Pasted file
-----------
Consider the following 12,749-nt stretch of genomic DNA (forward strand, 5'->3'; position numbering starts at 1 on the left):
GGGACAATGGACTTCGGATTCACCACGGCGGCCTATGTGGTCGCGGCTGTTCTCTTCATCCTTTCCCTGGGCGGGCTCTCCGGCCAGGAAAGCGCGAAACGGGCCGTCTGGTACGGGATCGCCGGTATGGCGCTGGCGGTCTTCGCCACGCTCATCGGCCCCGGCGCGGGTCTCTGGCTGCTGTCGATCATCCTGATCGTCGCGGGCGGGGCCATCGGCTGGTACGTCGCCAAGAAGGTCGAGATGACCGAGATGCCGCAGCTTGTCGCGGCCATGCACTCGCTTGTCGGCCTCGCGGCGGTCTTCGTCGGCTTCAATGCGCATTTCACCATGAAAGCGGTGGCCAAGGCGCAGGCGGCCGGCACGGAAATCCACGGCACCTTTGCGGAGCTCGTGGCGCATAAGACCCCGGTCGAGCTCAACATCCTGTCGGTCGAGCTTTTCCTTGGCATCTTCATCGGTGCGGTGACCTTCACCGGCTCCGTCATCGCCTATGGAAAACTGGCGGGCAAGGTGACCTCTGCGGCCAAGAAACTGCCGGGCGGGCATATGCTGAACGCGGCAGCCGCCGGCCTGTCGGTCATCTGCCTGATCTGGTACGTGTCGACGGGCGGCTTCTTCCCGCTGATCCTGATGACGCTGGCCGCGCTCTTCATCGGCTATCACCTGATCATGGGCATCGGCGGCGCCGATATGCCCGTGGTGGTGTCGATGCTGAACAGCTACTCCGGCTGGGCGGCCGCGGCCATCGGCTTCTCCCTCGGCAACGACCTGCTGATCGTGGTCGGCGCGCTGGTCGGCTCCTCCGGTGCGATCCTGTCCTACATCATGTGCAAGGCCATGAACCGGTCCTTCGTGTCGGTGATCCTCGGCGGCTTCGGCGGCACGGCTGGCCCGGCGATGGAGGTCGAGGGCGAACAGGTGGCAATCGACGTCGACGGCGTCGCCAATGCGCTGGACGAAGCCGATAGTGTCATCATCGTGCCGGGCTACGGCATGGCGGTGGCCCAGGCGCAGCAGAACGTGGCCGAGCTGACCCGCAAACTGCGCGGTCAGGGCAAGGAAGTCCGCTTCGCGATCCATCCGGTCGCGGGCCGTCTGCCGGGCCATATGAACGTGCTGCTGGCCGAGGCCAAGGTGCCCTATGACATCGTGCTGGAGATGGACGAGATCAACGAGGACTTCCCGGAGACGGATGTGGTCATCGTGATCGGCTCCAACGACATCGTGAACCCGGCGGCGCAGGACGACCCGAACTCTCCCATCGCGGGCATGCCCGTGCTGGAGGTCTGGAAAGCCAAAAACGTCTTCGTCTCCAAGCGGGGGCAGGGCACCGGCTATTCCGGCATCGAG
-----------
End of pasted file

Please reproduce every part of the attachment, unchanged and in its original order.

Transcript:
Consider the following 12,749-nt stretch of genomic DNA (forward strand, 5'->3'; position numbering starts at 1 on the left):
GGGACAATGGACTTCGGATTCACCACGGCGGCCTATGTGGTCGCGGCTGTTCTCTTCATCCTTTCCCTGGGCGGGCTCTCCGGCCAGGAAAGCGCGAAACGGGCCGTCTGGTACGGGATCGCCGGTATGGCGCTGGCGGTCTTCGCCACGCTCATCGGCCCCGGCGCGGGTCTCTGGCTGCTGTCGATCATCCTGATCGTCGCGGGCGGGGCCATCGGCTGGTACGTCGCCAAGAAGGTCGAGATGACCGAGATGCCGCAGCTTGTCGCGGCCATGCACTCGCTTGTCGGCCTCGCGGCGGTCTTCGTCGGCTTCAATGCGCATTTCACCATGAAAGCGGTGGCCAAGGCGCAGGCGGCCGGCACGGAAATCCACGGCACCTTTGCGGAGCTCGTGGCGCATAAGACCCCGGTCGAGCTCAACATCCTGTCGGTCGAGCTTTTCCTTGGCATCTTCATCGGTGCGGTGACCTTCACCGGCTCCGTCATCGCCTATGGAAAACTGGCGGGCAAGGTGACCTCTGCGGCCAAGAAACTGCCGGGCGGGCATATGCTGAACGCGGCAGCCGCCGGCCTGTCGGTCATCTGCCTGATCTGGTACGTGTCGACGGGCGGCTTCTTCCCGCTGATCCTGATGACGCTGGCCGCGCTCTTCATCGGCTATCACCTGATCATGGGCATCGGCGGCGCCGATATGCCCGTGGTGGTGTCGATGCTGAACAGCTACTCCGGCTGGGCGGCCGCGGCCATCGGCTTCTCCCTCGGCAACGACCTGCTGATCGTGGTCGGCGCGCTGGTCGGCTCCTCCGGTGCGATCCTGTCCTACATCATGTGCAAGGCCATGAACCGGTCCTTCGTGTCGGTGATCCTCGGCGGCTTCGGCGGCACGGCTGGCCCGGCGATGGAGGTCGAGGGCGAACAGGTGGCAATCGACGTCGACGGCGTCGCCAATGCGCTGGACGAAGCCGATAGTGTCATCATCGTGCCGGGCTACGGCATGGCGGTGGCCCAGGCGCAGCAGAACGTGGCCGAGCTGACCCGCAAACTGCGCGGTCAGGGCAAGGAAGTCCGCTTCGCGATCCATCCGGTCGCGGGCCGTCTGCCGGGCCATATGAACGTGCTGCTGGCCGAGGCCAAGGTGCCCTATGACATCGTGCTGGAGATGGACGAGATCAACGAGGACTTCCCGGAGACGGATGTGGTCATCGTGATCGGCTCCAACGACATCGTGAACCCGGCGGCGCAGGACGACCCGAACTCTCCCATCGCGGGCATGCCCGTGCTGGAGGTCTGGAAAGCCAAAAACGTCTTCGTCTCCAAGCGGGGGCAGGGCACCGGCTATTCCGGCATCGAG